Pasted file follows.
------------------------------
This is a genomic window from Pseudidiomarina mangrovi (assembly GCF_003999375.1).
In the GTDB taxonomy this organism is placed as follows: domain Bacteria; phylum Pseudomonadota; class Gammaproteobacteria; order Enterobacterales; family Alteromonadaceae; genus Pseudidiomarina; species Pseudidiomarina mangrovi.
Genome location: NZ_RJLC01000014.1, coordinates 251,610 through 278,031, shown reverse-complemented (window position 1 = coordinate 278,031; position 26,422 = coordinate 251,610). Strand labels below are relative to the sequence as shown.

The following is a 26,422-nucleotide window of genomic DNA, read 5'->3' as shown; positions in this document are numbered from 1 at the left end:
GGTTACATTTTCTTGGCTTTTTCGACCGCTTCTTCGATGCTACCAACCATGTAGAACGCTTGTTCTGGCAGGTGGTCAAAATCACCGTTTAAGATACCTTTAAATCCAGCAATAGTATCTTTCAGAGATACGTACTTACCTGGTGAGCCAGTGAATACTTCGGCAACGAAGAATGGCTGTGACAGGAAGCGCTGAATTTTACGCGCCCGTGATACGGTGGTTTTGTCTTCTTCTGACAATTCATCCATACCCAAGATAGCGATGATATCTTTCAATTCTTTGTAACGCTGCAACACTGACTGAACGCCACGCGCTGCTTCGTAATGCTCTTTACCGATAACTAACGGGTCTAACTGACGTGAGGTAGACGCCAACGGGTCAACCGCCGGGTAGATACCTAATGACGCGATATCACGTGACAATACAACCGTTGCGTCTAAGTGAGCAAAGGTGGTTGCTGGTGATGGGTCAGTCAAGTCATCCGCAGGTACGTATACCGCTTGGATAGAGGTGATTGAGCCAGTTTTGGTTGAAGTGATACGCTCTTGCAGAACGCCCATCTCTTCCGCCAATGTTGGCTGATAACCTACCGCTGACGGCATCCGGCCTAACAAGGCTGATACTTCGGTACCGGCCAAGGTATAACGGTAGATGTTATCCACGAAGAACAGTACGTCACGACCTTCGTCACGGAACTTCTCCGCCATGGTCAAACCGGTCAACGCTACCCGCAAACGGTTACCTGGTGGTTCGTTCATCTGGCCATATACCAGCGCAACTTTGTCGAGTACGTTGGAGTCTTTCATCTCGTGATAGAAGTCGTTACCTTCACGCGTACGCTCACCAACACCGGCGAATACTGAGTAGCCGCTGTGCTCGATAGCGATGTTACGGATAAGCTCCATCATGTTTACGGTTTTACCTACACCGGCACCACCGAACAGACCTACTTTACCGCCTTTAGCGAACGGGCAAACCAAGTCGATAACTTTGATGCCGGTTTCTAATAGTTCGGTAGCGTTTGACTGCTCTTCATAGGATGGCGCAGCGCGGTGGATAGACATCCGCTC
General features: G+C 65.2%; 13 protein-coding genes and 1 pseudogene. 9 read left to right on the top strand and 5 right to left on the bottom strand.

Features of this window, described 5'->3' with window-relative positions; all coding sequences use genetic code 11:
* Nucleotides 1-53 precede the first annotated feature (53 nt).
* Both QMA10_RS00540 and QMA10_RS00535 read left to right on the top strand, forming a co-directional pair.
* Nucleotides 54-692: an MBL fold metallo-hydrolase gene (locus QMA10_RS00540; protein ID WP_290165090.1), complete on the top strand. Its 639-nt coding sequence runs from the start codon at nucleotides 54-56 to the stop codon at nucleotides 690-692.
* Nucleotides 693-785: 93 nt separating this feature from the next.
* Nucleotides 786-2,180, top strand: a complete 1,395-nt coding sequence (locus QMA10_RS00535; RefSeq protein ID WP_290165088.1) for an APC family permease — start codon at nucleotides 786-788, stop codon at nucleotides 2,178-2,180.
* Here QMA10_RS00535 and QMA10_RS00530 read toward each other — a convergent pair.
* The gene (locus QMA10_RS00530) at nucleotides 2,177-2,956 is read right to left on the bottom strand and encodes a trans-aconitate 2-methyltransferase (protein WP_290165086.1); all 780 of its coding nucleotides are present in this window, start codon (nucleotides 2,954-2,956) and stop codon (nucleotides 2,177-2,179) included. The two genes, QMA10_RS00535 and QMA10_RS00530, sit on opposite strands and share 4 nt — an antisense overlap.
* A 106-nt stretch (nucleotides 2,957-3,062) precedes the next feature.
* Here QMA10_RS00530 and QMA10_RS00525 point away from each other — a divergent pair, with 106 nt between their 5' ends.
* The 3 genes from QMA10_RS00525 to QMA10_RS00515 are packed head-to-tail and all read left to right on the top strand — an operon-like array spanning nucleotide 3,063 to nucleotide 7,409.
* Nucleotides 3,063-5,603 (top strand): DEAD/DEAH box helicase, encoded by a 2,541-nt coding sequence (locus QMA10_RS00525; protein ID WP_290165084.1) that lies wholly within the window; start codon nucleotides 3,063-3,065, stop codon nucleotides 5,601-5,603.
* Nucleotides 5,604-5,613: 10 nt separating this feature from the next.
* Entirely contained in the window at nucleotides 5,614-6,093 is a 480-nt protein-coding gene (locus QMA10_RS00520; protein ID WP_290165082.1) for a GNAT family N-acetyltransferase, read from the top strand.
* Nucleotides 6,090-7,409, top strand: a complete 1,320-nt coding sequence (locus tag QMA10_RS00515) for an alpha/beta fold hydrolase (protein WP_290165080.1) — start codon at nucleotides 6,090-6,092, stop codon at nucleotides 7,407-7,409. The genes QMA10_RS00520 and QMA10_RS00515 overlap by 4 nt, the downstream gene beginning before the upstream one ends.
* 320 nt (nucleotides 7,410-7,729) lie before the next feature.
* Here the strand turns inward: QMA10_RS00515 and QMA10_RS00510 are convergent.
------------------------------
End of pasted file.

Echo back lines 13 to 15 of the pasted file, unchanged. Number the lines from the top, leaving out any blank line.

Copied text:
* Here QMA10_RS00535 and QMA10_RS00530 read toward each other — a convergent pair.
* The gene (locus QMA10_RS00530) at nucleotides 2,177-2,956 is read right to left on the bottom strand and encodes a trans-aconitate 2-methyltransferase (protein WP_290165086.1); all 780 of its coding nucleotides are present in this window, start codon (nucleotides 2,954-2,956) and stop codon (nucleotides 2,177-2,179) included. The two genes, QMA10_RS00535 and QMA10_RS00530, sit on opposite strands and share 4 nt — an antisense overlap.
* A 106-nt stretch (nucleotides 2,957-3,062) precedes the next feature.